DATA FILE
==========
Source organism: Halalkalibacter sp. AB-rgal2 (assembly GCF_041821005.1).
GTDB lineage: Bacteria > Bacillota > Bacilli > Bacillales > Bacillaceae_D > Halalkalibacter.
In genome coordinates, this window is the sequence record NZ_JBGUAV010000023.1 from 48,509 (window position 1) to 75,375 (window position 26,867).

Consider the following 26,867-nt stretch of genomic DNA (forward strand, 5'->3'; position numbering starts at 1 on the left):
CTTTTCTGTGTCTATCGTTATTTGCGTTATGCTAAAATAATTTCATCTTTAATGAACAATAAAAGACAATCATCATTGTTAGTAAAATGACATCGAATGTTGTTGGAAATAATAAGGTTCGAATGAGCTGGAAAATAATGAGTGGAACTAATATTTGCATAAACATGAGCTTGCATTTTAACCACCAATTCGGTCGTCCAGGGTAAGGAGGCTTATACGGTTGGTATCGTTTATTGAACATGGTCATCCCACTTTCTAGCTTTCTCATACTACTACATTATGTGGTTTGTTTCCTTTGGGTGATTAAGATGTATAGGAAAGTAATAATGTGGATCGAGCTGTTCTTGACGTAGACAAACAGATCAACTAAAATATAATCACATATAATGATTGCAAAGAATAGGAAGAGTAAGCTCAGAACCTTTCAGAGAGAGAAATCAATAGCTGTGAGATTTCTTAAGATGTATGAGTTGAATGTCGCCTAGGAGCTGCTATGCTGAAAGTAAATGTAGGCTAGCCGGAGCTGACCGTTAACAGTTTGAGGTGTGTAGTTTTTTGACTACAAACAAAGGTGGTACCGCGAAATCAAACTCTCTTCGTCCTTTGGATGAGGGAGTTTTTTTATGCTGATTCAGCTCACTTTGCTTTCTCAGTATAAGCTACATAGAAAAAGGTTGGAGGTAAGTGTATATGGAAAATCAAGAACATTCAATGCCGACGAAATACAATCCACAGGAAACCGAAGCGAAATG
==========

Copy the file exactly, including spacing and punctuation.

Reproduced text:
Source organism: Halalkalibacter sp. AB-rgal2 (assembly GCF_041821005.1).
GTDB lineage: Bacteria > Bacillota > Bacilli > Bacillales > Bacillaceae_D > Halalkalibacter.
In genome coordinates, this window is the sequence record NZ_JBGUAV010000023.1 from 48,509 (window position 1) to 75,375 (window position 26,867).

Consider the following 26,867-nt stretch of genomic DNA (forward strand, 5'->3'; position numbering starts at 1 on the left):
CTTTTCTGTGTCTATCGTTATTTGCGTTATGCTAAAATAATTTCATCTTTAATGAACAATAAAAGACAATCATCATTGTTAGTAAAATGACATCGAATGTTGTTGGAAATAATAAGGTTCGAATGAGCTGGAAAATAATGAGTGGAACTAATATTTGCATAAACATGAGCTTGCATTTTAACCACCAATTCGGTCGTCCAGGGTAAGGAGGCTTATACGGTTGGTATCGTTTATTGAACATGGTCATCCCACTTTCTAGCTTTCTCATACTACTACATTATGTGGTTTGTTTCCTTTGGGTGATTAAGATGTATAGGAAAGTAATAATGTGGATCGAGCTGTTCTTGACGTAGACAAACAGATCAACTAAAATATAATCACATATAATGATTGCAAAGAATAGGAAGAGTAAGCTCAGAACCTTTCAGAGAGAGAAATCAATAGCTGTGAGATTTCTTAAGATGTATGAGTTGAATGTCGCCTAGGAGCTGCTATGCTGAAAGTAAATGTAGGCTAGCCGGAGCTGACCGTTAACAGTTTGAGGTGTGTAGTTTTTTGACTACAAACAAAGGTGGTACCGCGAAATCAAACTCTCTTCGTCCTTTGGATGAGGGAGTTTTTTTATGCTGATTCAGCTCACTTTGCTTTCTCAGTATAAGCTACATAGAAAAAGGTTGGAGGTAAGTGTATATGGAAAATCAAGAACATTCAATGCCGACGAAATACAATCCACAGGAAACCGAAGCGAAATG